Chris's Metal Detecting Page -
Using the older White's Coinmasters is mainly about [what else?] mineral collecting, but Treasure Hunting is at least somewhat related.... behold, "Chris's Metal Detecting Page."

The first "real" metal detector I got was a Sears model that was a White's Coinmaster 5900 or 6000/D Series 3 on which Sears put their own graphics.  I still have this machine.  A friend of mine also still has his White's Coinmaster 6000/D he bought when they first came out with that model, so I think that would make it a series 1.

They are both good machines, regardless of their age.  Even though the technology has improved in the years since, these machines can still find coins and other small items. 

Discriminate mode is a little bit limited, though, compared to today's machines.  

There's nothing like having a big coil for finding deeper objects.  Who knows what's down there?

With this Hot Head coil, the old Sears / White's can find a digging-tool-sized object at two feet away in the air... deeper in the ground if the object has been in there a long time.  That's a lot of digging.

Ground balance is very important.  Incorrect settings can cause drastic loss of depth. 

Many times I'd read about "faint signals" in the treasure magazines, but I'd always wonder why I never got any of these myself.  What was happening was that I used the machine exclusively in G.E.B.-Disc mode with the Disc knob turned up high;  combined with my poor knowledge of ground balancing, this meant in practice that I never found coins deeper than about four inches.  Because of how I had the detector set up, I was either getting a loud bell-tone, a broken-up but loud trash signal, or nothing at all.  There were no "faint signals".  Over time I began to get frustrated with the unit, but it was really my lack of knowledge that was the problem.  On top of that was the reluctance to use all-metals mode, since that would have meant digging nails and bits of foil.  Little did I know that is was possible to find things much deeper than 4 inches, if only I'd known what I was doing.

G.E.B. Norm and G.E.B. Max are of course all-metals modes, and I've lately come to appreciate them much more.  It took me a while to learn that one has to hold the coil in the air and tap the "depth finder" button at least twice to re-set the machine periodically, at least in G.E.B. Max mode.  Failure to do this will cause the machine to find either every speck of ground minerals possible, or else nothing at all.   When it's operating properly, it becomes obvious.  In a typical area you should get signals ranging from whispers all the way up to loud tones, but there should be near-silence in between... a wall of constant, loud tones means something is wrong.  Constant silence is no good, either.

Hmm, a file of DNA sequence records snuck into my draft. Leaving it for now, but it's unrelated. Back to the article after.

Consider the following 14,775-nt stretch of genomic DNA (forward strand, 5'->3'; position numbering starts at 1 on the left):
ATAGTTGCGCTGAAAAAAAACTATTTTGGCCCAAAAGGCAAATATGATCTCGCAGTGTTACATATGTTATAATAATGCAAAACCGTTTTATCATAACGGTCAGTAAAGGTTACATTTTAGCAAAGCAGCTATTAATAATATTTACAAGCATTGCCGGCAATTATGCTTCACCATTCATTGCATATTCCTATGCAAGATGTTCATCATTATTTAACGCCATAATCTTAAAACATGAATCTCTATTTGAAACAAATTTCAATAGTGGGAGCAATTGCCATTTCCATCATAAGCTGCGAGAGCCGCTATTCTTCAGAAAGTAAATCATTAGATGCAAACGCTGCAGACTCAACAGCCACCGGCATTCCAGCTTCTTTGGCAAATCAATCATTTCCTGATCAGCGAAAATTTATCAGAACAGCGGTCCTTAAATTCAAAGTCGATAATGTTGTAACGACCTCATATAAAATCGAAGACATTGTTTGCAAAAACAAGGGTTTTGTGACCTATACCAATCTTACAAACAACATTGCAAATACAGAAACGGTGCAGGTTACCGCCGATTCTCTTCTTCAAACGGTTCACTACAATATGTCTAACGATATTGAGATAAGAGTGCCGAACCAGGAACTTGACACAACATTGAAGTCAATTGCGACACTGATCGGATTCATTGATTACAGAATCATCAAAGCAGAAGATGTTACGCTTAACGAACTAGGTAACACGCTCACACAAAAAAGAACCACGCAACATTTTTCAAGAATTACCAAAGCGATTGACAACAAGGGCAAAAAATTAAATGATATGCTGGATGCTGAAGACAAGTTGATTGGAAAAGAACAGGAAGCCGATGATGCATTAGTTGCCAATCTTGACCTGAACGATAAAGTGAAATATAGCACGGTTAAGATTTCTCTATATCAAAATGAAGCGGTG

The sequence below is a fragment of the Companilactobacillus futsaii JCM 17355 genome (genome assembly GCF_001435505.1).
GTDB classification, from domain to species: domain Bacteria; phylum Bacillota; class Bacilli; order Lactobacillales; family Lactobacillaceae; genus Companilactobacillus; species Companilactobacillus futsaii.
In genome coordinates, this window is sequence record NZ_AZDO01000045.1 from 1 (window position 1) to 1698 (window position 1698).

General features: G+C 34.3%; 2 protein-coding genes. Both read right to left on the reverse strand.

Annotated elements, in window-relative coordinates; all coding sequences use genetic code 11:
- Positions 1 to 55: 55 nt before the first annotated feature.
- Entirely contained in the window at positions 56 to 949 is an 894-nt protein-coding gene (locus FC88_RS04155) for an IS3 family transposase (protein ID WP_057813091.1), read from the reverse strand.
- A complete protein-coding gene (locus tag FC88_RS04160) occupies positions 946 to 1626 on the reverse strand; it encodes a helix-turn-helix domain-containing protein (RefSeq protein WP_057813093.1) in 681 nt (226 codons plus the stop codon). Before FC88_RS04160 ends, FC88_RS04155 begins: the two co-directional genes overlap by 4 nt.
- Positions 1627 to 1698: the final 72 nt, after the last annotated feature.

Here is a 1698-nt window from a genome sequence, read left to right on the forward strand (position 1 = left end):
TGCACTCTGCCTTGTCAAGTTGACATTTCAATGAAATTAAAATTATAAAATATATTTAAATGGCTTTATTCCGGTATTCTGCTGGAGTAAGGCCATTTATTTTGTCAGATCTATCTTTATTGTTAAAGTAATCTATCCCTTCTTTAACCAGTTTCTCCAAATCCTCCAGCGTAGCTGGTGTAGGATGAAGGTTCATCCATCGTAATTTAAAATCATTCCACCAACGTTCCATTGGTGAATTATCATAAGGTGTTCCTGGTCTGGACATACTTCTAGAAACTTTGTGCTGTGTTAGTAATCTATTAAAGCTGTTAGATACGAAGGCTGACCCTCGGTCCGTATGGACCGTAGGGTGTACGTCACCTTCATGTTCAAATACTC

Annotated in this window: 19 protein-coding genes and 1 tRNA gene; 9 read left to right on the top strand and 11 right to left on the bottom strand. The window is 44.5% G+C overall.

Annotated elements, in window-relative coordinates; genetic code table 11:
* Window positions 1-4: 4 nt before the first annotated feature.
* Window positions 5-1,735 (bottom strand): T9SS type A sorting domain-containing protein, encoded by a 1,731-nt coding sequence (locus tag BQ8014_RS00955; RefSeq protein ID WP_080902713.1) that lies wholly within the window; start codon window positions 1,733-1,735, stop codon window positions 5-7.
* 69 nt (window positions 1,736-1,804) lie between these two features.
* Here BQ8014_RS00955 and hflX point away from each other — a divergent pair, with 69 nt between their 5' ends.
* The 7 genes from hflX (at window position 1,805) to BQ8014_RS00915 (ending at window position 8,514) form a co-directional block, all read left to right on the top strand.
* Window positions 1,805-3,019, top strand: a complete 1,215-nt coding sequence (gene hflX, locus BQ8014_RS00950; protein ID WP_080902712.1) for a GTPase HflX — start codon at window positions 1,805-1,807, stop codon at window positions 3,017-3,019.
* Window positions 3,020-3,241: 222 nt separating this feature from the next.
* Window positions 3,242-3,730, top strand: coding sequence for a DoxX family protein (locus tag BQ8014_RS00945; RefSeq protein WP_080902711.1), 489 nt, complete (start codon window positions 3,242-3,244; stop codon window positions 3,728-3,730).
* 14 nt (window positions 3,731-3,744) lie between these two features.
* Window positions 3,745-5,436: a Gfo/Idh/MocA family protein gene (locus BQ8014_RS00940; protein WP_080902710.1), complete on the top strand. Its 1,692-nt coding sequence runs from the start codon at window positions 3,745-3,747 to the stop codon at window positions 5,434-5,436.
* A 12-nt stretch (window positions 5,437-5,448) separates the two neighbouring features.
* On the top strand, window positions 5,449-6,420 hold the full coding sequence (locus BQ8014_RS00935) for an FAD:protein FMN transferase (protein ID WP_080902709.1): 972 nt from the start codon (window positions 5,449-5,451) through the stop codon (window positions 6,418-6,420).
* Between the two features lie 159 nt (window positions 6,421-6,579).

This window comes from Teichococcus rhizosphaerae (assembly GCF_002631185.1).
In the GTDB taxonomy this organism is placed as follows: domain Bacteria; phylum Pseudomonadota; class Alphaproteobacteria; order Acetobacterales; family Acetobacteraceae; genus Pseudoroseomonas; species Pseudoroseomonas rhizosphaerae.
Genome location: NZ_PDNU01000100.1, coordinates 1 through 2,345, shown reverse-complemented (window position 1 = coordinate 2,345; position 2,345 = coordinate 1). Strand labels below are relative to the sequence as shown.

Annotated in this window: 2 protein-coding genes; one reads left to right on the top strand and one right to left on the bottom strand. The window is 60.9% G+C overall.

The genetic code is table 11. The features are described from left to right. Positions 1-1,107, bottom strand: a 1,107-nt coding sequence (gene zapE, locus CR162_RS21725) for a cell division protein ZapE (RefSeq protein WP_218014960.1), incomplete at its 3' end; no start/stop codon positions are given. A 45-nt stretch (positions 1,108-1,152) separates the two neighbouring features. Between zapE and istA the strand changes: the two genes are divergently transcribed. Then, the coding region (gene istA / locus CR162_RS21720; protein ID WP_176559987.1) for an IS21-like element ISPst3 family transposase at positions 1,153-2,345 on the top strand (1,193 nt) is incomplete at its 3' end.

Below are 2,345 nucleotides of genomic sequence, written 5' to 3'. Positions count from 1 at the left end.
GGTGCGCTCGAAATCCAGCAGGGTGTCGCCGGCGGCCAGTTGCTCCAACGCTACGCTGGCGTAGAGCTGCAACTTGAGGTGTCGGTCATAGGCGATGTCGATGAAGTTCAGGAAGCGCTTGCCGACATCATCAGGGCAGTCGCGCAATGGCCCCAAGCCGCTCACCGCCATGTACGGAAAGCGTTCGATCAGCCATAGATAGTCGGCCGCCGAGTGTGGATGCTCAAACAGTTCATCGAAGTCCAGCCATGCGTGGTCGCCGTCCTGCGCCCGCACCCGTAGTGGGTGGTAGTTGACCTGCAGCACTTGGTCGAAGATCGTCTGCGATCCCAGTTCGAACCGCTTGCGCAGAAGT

G.E.B. Max is not really good for heavily mineralized ground;  the ground balance knob doesn't go far enough to the right to get a positive or even neutral balance in this mode, at least where I've been using it.  I think the "Max" refers to depth;  it certainly doesn't refer to the ground exclusion ability of this mode.  G.E.B. Norm gives theoretically less depth but can handle more severely-mineralized ground.  Where I usually hunt, G.E.B. Norm should actually give more depth, since proper ground balancing isn't possible with G.E.B. Max in my soil conditions. 

When set properly, the Sears unit with the big Hot Head coil has shown me it can detect a brass Rayo lamp at five feet away!  (That's an air-test.  I won't dig things that deep unless I'm either in my own backyard or in a place where there's no lawn to mess up!)  Though it's twenty years old, this detector is no slouch. 

Last time out I let my metal detecting buddy use the Sears after the batteries died in his White's.  He worked with the Sears for a bit and found it amusing to be swinging a coil that big.  I thought it was amusing, too.  He did find some pennies with it, but he was using GEB/Disc mode, so the added depth capability of the Hot Head coil was probably not realized.    Another problem I've noticed with Disc mode (with either coil) is that the unit is more susceptible to radio frequency interference.  It goes crazy in some areas, yet it functions alright in all-metals mode.  The erratic behavior in Disc mode might be a result of the machine's age;  capacitors start to dry out, expansion and contraction can cause micro cracks, and so forth.

A common question is, "will the larger coil get better depth on coin-sized objects?"  The stock answer is often "no, only on bigger objects", but I did a little air-test:

Test 1.  Sears White's detector with stock coil, G.E.B./Max mode, detects a nickel at 7 inches away (faint signal).

Test 2.  Same unit with Hot Head coil, G.E.B./Max mode, detects the nickel at 9 inches away (also a faint signal).

I would call that a huge improvement, even though one has to use all-metals mode to take advantage of it.  This large coil is concentric, not widescan, yet it still gives a depth improvement on coins.  I guess it was worth the money after all (purchased from Kellyco around 1990).

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